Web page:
14 plants that improve air quality

In the late 1980s, American scientists from NASA began to study the ability of plants to purify the air for subsequent applications in the space industry. This is how mankind learned which indoor flowers purify the air most effectively.

Aloe (Aloe vera)

This easy-care, light-loving succulent neutralizes formaldehyde and benzene from cleaning products and paint. Aloe would be great on a bright kitchen windowsill, and in addition to its air-cleaning function, it also has the healing properties of its pulp.

Chlorophytum comosum

Can’t boast about responsible plant care? Chlorophytum is just right for you. One of the “unkillable” indoor flowers will enrich the air with oxygen and save you from benzene, formaldehyde, and xylene fumes – solvents used in printing and leather and rubber production.

Gerbera (Gerbera jamesonii)

gerbera for air purification

Bright, daisy-like flowers, gerberas are especially effective against trichloroethylene, benzene. The plant does not tolerate stagnant water, so take care to have drainage in pots. Spray the leaves several times a week and provide at least a 6-hour day of light. Gerbera flowers remain open for 2 weeks.

Sansevieria trifasciata

Widely known since Soviet times, the mother-in-law’s tongue will clean the air from formaldehyde, which is contained in large quantities in cleaning compounds, napkins and toilet paper and other personal care products. Therefore, the best place for sansevieria in the bathroom, and the lack of light she tolerates without complaint. You can also use it in the bedroom – it will not only give you fresh air but will be a nice addition to the decoration. Unlike the main mass of room flowers sanssévieria absorbs carbon dioxide and releases oxygen at night, not during the day.

Scindapsus aures

This amazingly hardy plant serves as a powerful weapon against formaldehyde. Scindapsus needs a bright room and careful watering. Be aware that it is poisonous – it is best to keep it away from children and pets.

Chrysanthemum (Chrysantheium morifolium)

Chrysanthemum for air purification

Bright chrysanthemum flowers are much more than a fragrant decoration for offices and living rooms. They reduce the benzene content of glue, paint and plastic in the air. Chrysanthemums prefer bright places, and direct sunlight is just necessary for the opening of the buds. The wide variety of petal colors includes almost the entire spectrum except for the blue shades.

Dracaena marginata

The red border on the dracena leaves serves as a bright accent in the interior, and the tree can eventually reach up to the ceiling in height. In air purification, the plant “specializes” in xylenes, trichloroethylene and formaldehyde.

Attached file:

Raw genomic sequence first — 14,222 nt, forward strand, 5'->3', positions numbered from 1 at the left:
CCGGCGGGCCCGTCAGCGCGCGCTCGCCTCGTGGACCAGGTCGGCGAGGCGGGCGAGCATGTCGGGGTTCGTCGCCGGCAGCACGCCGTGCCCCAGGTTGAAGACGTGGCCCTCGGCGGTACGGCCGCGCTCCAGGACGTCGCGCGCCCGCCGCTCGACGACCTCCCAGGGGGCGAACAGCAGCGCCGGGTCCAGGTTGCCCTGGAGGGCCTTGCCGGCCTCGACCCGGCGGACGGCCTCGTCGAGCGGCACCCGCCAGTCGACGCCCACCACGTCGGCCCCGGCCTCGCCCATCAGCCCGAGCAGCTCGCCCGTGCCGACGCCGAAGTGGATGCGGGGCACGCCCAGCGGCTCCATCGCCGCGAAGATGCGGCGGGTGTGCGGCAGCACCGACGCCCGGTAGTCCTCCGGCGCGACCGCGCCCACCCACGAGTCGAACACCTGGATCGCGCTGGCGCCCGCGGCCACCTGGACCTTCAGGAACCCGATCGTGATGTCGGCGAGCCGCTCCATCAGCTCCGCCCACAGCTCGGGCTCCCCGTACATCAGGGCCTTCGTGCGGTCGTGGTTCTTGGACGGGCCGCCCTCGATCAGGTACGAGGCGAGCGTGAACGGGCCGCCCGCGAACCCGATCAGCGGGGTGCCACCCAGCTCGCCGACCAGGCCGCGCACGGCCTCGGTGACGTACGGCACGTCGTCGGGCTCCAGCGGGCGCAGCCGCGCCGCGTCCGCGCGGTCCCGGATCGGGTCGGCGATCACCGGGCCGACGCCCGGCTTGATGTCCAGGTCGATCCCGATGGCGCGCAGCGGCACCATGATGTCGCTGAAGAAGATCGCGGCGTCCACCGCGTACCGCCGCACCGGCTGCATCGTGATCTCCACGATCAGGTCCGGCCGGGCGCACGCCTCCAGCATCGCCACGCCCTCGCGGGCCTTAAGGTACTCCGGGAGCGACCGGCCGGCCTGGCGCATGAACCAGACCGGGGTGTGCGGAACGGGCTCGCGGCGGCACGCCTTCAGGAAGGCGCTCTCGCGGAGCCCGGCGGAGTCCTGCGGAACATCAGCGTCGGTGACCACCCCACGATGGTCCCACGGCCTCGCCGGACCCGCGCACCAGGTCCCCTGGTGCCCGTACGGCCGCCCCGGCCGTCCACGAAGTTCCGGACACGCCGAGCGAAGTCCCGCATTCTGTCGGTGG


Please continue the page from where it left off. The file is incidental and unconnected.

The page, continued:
Ficus (Ficus benjamina)

By far one of the most common species in indoor floriculture. It filters the air from formaldehyde, benzene and trichloroethylene. At first the care of ficus can be difficult, but once you learn to understand its needs for light and watering, it will reward you with a lush crown. Please note: The sap is poisonous.

Azalea (Rhododendron simsii)

azalea for air purification

Bring this magnificent flower into the house to get rid of formaldehyde. Azaleas thrive particularly well at 15-18 °C and in bright, diffused light. If humidity is low, spray the leaves every few days. Fertilize in late winter and early summer.

Ivy (Hedera helix)

Ivy will clean the air from the formaldehyde in cleaning products. In nature it is considered a rather aggressive plant, occupying large areas in forests. However, in a pot it will not give you any problems.

Aglaonema Crispum

This unpretentious plant effectively fights a number of harmful impurities in the air and can bloom even with a minimum of light – the aglaonema is able to grow where other plants can’t survive. Being from the tropics, it prefers moist air or spraying of the leaves.

Chamaedorea (Chamaedorea sefritzii)

A compact palm will do well in the shade. In the list of plants that clean the air from benzene and trichloroethylene, chamedorea ranks among the top ones and also fights against formaldehyde emitted by furniture. The palm native of Mexico and Central America thrives particularly well in bright, diffused light and moist air, but overwatering is undesirable.

Philodendron oxycardium

Because of the poisonous sap of the climbing plant, it is better to give up if there are children or animals in the house. Otherwise, it actively fights many kinds of harmful impurities in the air and does not require complex care.